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Sunday, January 22, 2012

The Festival Of Tu B'Shvat 

The Orlah directive is basically unchanged from these early, ancient many years. Tu B'Shvat is designated as the date on the Hebrew calendar for determining the suitable age of trees bearing fruit or nuts.

For these who adhere to the teachings and traditions of the Orthodox Jewish faith the directives involving Tu B'Shvat are strictly observed. In reality these traditions are regarded as an important component of the Biblically based Halacha.

Fruit made in the course of these 1st 3 many years following the planting of the trees are not kosher. For the duration of the 4th year of planting any fruit that ripens prior to Tu B'Shvat is nonetheless to be regarded as Orlah and ought to not be eaten. Only the fruit that has ripened on the date of Tu B'Shvat, or right after this date, is regarded as kosher.

The tithing of Maaser Ani and Maaser Sheni are ceremonially observed with coins in practically all instances. Although some folks do nonetheless offer you some fruit, the age and ripening time for the fruits are insignificant for these tithes right now.

Facts to Note

The date of the annual Tu B'Shvat holiday typically will take place in the course of the 2nd full moon just prior to the observance of Passover. If it is a leap year then Tu B'Shvat will take place in the course of the 3rd full moon cycle that requires location just prior to Passover.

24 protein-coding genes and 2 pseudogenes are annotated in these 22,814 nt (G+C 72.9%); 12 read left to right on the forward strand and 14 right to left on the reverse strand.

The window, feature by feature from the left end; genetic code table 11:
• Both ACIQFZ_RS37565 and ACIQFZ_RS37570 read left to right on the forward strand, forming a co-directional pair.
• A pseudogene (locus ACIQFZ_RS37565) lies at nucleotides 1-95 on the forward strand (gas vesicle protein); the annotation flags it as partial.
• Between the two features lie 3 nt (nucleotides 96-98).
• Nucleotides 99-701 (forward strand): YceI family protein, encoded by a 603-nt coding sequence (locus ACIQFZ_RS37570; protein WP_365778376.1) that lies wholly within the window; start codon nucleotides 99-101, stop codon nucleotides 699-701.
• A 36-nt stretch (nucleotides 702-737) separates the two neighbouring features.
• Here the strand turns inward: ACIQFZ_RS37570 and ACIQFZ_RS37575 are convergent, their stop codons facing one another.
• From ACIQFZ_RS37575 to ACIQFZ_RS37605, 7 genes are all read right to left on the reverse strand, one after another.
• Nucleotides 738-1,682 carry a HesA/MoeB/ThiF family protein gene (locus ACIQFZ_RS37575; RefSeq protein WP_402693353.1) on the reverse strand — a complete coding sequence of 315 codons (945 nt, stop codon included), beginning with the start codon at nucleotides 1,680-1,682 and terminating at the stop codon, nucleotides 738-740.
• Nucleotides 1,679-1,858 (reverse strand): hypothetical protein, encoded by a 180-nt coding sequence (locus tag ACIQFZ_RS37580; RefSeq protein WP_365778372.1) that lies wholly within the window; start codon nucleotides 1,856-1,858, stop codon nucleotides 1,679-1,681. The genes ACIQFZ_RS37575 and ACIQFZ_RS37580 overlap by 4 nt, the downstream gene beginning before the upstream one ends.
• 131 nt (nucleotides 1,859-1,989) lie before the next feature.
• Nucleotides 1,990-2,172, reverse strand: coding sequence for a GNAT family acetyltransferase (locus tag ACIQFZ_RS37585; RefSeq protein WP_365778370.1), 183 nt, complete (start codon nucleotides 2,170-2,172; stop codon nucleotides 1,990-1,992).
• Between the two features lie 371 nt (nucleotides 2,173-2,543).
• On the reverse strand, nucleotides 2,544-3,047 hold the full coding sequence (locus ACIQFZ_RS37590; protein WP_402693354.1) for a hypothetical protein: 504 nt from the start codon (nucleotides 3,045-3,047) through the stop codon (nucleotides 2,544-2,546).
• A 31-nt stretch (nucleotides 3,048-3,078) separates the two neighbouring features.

In accordance with Jewish custom relating to minor holidays the penitent prayer known as Tachanun will not be spoken in the course of the synagogue solutions held on Tu B'Shvat. This pray of penitence is also left out of the synagogue solutions that are held the afternoon prior to the Tu B'Shvat holiday.

Establishing the Tu B'Shvat Seder

Numerous centuries ago the celebration of Tu B'Shvat integrated fruits and nuts. It was in the course of the 1600s that Rabbi Luria of Safed designated which fruits and trees had specific, symbolic meaning to be honored in the course of this festival of the trees.

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